In recent years, historically low interest rates have resulted in investors being hesitant towards investing in fixed income strategies. However, rising global rates, currently in a range consistent with higher inflation and real rate expectations, may well warrant a change in attitude, according to Richard Piccirillo, managing director and senior portfolio manager for PGIM Fixed Income.
And with data from the middle of 2022 pointing towards declining inflation and the increased probability of a “soft landing” in the US, as well as widening spreads compared to the middle of 2021, investment attitude is more optimistic.
For Piccirillo, what appeals to investors in terms of seeking absolute return fixed income strategies is a dynamism with respect to duration and credit risk exposure, with greater risk latitude than a typically actively managed fixed income portfolio.
“This appeals to investors, because at a time of recent volatility, they don’t necessarily want to take on market beta risk. They’re looking to be more opportunistic and are not looking to simply gain the credit risk in a benchmark. While they’re still thinking about the recent history of the markets, they recognise the risks and many are looking towards a strategy with some duration,” he observes.
Risk control and diversification
Piccirillo says controlling risk is as imperative as it is universal across all PGIM’s portfolios. In terms of seeking absolute return, it's a strategy that seeks to modulate risk according to market conditions without an expectation to maintain a certain level of risk exposure.
“We’re looking to scale investment opportunities according to our conviction within preset risk parameters and our global macro outlook. As a large asset manager, we are able to utilise our resources in multi-sector portfolios to optimise value and risk across the broadest set of fixed income market opportunities,” he explains.
Opportunities and outlook
Lower inflation in the US and post-Covid recovery in China are, according to Piccirillo, good examples of growth drivers on the horizon. And while there may still be some volatility to overcome in the short term, these are good signs that better growth may finally be on the horizon.
“Volatility has created opportunities for high quality as well as low quality assets, although within a cautious framework, with companies and countries having to raise money at valuations sufficient to attract capital,” he says. “Our outlook is changing as the data comes in, but last year, given the recent persistent threat of inflation, tightening financial conditions and hawkish central banks, recessionary expectations were quite high.”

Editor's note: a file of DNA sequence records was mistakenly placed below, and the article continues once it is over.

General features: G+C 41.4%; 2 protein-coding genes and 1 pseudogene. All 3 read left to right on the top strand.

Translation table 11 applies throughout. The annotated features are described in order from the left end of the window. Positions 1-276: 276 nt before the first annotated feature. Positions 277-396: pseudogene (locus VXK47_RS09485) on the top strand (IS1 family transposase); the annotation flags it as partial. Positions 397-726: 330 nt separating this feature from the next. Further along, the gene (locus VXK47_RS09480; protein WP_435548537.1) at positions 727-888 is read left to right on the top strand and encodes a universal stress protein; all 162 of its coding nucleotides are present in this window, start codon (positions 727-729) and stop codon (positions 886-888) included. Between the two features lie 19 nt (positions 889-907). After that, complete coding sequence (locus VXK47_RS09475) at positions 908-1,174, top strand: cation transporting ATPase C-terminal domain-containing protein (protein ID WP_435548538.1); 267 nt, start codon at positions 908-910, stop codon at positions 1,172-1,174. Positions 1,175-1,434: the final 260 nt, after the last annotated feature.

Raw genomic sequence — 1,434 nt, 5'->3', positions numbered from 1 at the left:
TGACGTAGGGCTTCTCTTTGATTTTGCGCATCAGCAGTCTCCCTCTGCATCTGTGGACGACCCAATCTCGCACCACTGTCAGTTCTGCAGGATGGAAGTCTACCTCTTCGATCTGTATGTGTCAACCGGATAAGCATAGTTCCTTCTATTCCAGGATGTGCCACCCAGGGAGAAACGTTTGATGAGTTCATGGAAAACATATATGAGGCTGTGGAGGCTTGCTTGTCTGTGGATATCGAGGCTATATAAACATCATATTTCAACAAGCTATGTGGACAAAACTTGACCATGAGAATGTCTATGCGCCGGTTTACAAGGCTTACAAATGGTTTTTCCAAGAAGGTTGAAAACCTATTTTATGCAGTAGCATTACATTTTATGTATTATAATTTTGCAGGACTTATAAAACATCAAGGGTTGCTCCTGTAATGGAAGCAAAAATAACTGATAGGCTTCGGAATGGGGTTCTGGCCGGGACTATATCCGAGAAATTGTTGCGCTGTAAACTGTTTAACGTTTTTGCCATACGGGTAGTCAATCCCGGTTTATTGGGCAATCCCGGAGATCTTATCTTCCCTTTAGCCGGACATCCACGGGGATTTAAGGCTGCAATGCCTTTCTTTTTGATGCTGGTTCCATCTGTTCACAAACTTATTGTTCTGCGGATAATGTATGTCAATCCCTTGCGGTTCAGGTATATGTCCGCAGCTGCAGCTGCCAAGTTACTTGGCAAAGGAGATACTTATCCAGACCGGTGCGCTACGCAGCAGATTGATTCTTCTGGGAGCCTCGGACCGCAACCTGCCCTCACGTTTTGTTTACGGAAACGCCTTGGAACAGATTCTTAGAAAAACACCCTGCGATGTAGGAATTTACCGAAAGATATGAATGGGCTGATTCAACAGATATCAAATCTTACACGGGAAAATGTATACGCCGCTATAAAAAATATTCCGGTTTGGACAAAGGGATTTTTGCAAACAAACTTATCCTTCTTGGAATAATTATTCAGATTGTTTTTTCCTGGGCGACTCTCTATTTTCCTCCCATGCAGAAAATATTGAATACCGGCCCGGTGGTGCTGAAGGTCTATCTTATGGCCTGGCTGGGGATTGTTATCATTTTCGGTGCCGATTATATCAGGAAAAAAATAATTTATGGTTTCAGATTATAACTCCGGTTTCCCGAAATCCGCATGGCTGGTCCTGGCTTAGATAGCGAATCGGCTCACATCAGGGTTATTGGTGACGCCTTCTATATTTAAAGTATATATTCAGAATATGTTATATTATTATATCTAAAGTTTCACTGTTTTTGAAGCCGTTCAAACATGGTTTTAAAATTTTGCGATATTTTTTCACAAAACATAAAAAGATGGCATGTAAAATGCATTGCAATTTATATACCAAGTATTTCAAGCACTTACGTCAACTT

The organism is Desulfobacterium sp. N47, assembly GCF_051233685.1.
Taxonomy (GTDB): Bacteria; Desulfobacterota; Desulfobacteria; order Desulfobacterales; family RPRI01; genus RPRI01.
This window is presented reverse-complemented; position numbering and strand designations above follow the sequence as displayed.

However, he admits that the market is now seeing a fairly consistent string of lower inflation numbers in the US, which has been reflected in market spreads. Globally too there is an expectation that central banks will not have to be quite as hawkish as they were perceived to have been two months ago.
Asia Pacific markets
Piccirillo notes that the firm’s absolute return strategies have always had exposure to non-US countries, and that generally speaking, this has been through US dollar-based portfolios with global exposure.
“We do feel that Asia Pacific will be benefiting a lot from these dynamics and the expectations of an easing of policy in respect of the opening of China that has caused distress in the near term but looks to create a better environment in the immediate and long term,” he says. “There are also emerging-market countries where the debt dynamics are likely to lead to better growth opportunities, either in a country, or quasi or corporate basis. One example is Indonesia, a country where we’ve been overweight for some time, and which has shown fairly consistent growth.”
He says PGIM tends not to have extreme duration or currency exposure, and that despite having been overweight in duration for some time, this changed in the middle of 2022.
He also notes that the firm’s exposure to macro global variables has been less than its competitors. Here he points to a more diversified bottom-up sector strategy with industry, issue or country exposure with a mix of assets that have fundamental or relative value that is expected to outperform competing investments.
“One of the main reasons why absolute return strategies are becoming more attractive again is an expectation that interest rates would rise with inflation, resulting in the desire for a portfolio with less duration. Investors are also looking for flexibility around credit risk and opportunities. They also realise there are risks on the horizon and they remain cautious,” he says.
“Ultimately, we have the resources that allow us to provide flexible solutions and a menu of alpha seeking opportunities where clients can tailor their portfolios to their own asset mix, based on their own constraints, and set a risk budget based on their own investment objectives.”